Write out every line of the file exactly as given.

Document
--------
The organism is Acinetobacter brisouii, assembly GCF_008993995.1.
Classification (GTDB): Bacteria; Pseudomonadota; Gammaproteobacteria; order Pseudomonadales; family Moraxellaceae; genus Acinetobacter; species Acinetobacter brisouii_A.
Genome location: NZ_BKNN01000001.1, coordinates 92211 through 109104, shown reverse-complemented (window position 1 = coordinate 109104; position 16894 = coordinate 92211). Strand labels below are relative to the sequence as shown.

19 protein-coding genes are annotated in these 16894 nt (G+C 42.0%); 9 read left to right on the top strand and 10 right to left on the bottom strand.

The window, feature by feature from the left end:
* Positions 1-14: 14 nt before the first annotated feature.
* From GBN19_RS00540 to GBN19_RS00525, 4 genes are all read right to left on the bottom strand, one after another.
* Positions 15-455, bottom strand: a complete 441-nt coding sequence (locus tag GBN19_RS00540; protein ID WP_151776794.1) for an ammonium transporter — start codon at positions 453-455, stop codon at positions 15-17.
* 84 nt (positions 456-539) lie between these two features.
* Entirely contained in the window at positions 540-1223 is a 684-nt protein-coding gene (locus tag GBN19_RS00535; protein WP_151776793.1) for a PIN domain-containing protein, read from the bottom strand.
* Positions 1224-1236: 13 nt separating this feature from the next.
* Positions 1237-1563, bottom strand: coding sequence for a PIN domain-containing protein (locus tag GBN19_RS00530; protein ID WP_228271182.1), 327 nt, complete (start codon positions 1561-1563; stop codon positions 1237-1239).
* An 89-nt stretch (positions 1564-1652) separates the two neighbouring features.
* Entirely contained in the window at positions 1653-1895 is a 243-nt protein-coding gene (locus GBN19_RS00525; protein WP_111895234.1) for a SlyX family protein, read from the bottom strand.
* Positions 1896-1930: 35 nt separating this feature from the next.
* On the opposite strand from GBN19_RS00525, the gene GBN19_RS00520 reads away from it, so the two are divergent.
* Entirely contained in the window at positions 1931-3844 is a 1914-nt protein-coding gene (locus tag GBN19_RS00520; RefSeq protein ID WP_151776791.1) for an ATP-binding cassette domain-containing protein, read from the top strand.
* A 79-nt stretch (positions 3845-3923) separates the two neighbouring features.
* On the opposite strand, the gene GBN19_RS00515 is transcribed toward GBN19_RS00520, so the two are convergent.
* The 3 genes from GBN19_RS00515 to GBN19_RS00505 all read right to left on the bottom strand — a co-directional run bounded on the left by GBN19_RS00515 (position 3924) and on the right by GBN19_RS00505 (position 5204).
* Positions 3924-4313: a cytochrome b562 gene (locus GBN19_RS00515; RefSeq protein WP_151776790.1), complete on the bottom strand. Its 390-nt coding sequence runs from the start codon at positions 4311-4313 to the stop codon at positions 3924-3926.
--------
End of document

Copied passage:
The organism is Acinetobacter brisouii, assembly GCF_008993995.1.
Classification (GTDB): Bacteria; Pseudomonadota; Gammaproteobacteria; order Pseudomonadales; family Moraxellaceae; genus Acinetobacter; species Acinetobacter brisouii_A.
Genome location: NZ_BKNN01000001.1, coordinates 92211 through 109104, shown reverse-complemented (window position 1 = coordinate 109104; position 16894 = coordinate 92211). Strand labels below are relative to the sequence as shown.

19 protein-coding genes are annotated in these 16894 nt (G+C 42.0%); 9 read left to right on the top strand and 10 right to left on the bottom strand.

The window, feature by feature from the left end:
* Positions 1-14: 14 nt before the first annotated feature.
* From GBN19_RS00540 to GBN19_RS00525, 4 genes are all read right to left on the bottom strand, one after another.
* Positions 15-455, bottom strand: a complete 441-nt coding sequence (locus tag GBN19_RS00540; protein ID WP_151776794.1) for an ammonium transporter — start codon at positions 453-455, stop codon at positions 15-17.
* 84 nt (positions 456-539) lie between these two features.
* Entirely contained in the window at positions 540-1223 is a 684-nt protein-coding gene (locus tag GBN19_RS00535; protein WP_151776793.1) for a PIN domain-containing protein, read from the bottom strand.
* Positions 1224-1236: 13 nt separating this feature from the next.
* Positions 1237-1563, bottom strand: coding sequence for a PIN domain-containing protein (locus tag GBN19_RS00530; protein ID WP_228271182.1), 327 nt, complete (start codon positions 1561-1563; stop codon positions 1237-1239).
* An 89-nt stretch (positions 1564-1652) separates the two neighbouring features.
* Entirely contained in the window at positions 1653-1895 is a 243-nt protein-coding gene (locus GBN19_RS00525; protein WP_111895234.1) for a SlyX family protein, read from the bottom strand.
* Positions 1896-1930: 35 nt separating this feature from the next.
* On the opposite strand from GBN19_RS00525, the gene GBN19_RS00520 reads away from it, so the two are divergent.
* Entirely contained in the window at positions 1931-3844 is a 1914-nt protein-coding gene (locus tag GBN19_RS00520; RefSeq protein ID WP_151776791.1) for an ATP-binding cassette domain-containing protein, read from the top strand.
* A 79-nt stretch (positions 3845-3923) separates the two neighbouring features.
* On the opposite strand, the gene GBN19_RS00515 is transcribed toward GBN19_RS00520, so the two are convergent.
* The 3 genes from GBN19_RS00515 to GBN19_RS00505 all read right to left on the bottom strand — a co-directional run bounded on the left by GBN19_RS00515 (position 3924) and on the right by GBN19_RS00505 (position 5204).
* Positions 3924-4313: a cytochrome b562 gene (locus GBN19_RS00515; RefSeq protein WP_151776790.1), complete on the bottom strand. Its 390-nt coding sequence runs from the start codon at positions 4311-4313 to the stop codon at positions 3924-3926.